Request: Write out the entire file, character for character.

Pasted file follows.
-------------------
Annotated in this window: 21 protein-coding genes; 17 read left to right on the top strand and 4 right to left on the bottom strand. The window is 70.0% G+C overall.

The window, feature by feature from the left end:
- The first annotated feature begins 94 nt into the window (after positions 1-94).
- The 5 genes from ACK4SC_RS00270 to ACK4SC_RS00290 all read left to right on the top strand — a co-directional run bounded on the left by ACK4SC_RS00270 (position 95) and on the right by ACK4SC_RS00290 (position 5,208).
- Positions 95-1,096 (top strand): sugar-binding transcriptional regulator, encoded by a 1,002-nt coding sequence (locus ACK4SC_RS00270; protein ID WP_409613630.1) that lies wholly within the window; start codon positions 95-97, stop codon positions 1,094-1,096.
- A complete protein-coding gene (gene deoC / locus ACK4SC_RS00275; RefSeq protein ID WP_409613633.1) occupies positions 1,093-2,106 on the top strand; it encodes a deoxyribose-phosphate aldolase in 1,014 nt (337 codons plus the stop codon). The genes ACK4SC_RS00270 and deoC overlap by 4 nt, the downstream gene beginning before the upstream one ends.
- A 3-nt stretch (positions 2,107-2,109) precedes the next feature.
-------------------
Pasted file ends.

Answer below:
Annotated in this window: 21 protein-coding genes; 17 read left to right on the top strand and 4 right to left on the bottom strand. The window is 70.0% G+C overall.

The window, feature by feature from the left end:
- The first annotated feature begins 94 nt into the window (after positions 1-94).
- The 5 genes from ACK4SC_RS00270 to ACK4SC_RS00290 all read left to right on the top strand — a co-directional run bounded on the left by ACK4SC_RS00270 (position 95) and on the right by ACK4SC_RS00290 (position 5,208).
- Positions 95-1,096 (top strand): sugar-binding transcriptional regulator, encoded by a 1,002-nt coding sequence (locus ACK4SC_RS00270; protein ID WP_409613630.1) that lies wholly within the window; start codon positions 95-97, stop codon positions 1,094-1,096.
- A complete protein-coding gene (gene deoC / locus ACK4SC_RS00275; RefSeq protein ID WP_409613633.1) occupies positions 1,093-2,106 on the top strand; it encodes a deoxyribose-phosphate aldolase in 1,014 nt (337 codons plus the stop codon). The genes ACK4SC_RS00270 and deoC overlap by 4 nt, the downstream gene beginning before the upstream one ends.
- A 3-nt stretch (positions 2,107-2,109) precedes the next feature.